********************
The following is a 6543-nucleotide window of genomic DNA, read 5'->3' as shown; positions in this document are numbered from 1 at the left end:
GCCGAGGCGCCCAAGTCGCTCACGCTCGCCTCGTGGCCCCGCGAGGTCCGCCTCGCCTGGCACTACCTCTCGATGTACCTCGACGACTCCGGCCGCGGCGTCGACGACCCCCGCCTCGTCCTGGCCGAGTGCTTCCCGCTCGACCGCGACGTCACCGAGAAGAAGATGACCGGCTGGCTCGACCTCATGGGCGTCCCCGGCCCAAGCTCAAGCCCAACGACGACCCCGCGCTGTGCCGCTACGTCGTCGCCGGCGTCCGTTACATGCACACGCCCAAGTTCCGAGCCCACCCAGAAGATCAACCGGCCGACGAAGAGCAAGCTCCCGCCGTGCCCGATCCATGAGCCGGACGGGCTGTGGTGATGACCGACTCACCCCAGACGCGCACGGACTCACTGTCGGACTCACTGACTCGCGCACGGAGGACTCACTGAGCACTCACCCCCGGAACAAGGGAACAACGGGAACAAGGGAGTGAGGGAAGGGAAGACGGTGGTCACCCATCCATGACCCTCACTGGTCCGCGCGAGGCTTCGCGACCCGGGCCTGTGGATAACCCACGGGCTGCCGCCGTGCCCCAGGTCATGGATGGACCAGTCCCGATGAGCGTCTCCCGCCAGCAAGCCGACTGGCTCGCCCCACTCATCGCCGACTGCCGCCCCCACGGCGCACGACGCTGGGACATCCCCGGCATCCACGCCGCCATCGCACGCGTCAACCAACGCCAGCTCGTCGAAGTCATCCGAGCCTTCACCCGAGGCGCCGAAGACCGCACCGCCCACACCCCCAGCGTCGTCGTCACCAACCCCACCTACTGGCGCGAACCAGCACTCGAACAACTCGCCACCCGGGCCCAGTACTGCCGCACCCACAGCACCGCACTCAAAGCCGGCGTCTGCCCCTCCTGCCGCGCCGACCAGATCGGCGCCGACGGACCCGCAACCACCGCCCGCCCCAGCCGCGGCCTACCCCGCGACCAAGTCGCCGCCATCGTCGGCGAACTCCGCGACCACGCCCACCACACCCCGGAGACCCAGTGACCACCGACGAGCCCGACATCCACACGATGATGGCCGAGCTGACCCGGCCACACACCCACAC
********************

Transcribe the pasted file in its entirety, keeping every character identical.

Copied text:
The following is a 6543-nucleotide window of genomic DNA, read 5'->3' as shown; positions in this document are numbered from 1 at the left end:
GCCGAGGCGCCCAAGTCGCTCACGCTCGCCTCGTGGCCCCGCGAGGTCCGCCTCGCCTGGCACTACCTCTCGATGTACCTCGACGACTCCGGCCGCGGCGTCGACGACCCCCGCCTCGTCCTGGCCGAGTGCTTCCCGCTCGACCGCGACGTCACCGAGAAGAAGATGACCGGCTGGCTCGACCTCATGGGCGTCCCCGGCCCAAGCTCAAGCCCAACGACGACCCCGCGCTGTGCCGCTACGTCGTCGCCGGCGTCCGTTACATGCACACGCCCAAGTTCCGAGCCCACCCAGAAGATCAACCGGCCGACGAAGAGCAAGCTCCCGCCGTGCCCGATCCATGAGCCGGACGGGCTGTGGTGATGACCGACTCACCCCAGACGCGCACGGACTCACTGTCGGACTCACTGACTCGCGCACGGAGGACTCACTGAGCACTCACCCCCGGAACAAGGGAACAACGGGAACAAGGGAGTGAGGGAAGGGAAGACGGTGGTCACCCATCCATGACCCTCACTGGTCCGCGCGAGGCTTCGCGACCCGGGCCTGTGGATAACCCACGGGCTGCCGCCGTGCCCCAGGTCATGGATGGACCAGTCCCGATGAGCGTCTCCCGCCAGCAAGCCGACTGGCTCGCCCCACTCATCGCCGACTGCCGCCCCCACGGCGCACGACGCTGGGACATCCCCGGCATCCACGCCGCCATCGCACGCGTCAACCAACGCCAGCTCGTCGAAGTCATCCGAGCCTTCACCCGAGGCGCCGAAGACCGCACCGCCCACACCCCCAGCGTCGTCGTCACCAACCCCACCTACTGGCGCGAACCAGCACTCGAACAACTCGCCACCCGGGCCCAGTACTGCCGCACCCACAGCACCGCACTCAAAGCCGGCGTCTGCCCCTCCTGCCGCGCCGACCAGATCGGCGCCGACGGACCCGCAACCACCGCCCGCCCCAGCCGCGGCCTACCCCGCGACCAAGTCGCCGCCATCGTCGGCGAACTCCGCGACCACGCCCACCACACCCCGGAGACCCAGTGACCACCGACGAGCCCGACATCCACACGATGATGGCCGAGCTGACCCGGCCACACACCCACAC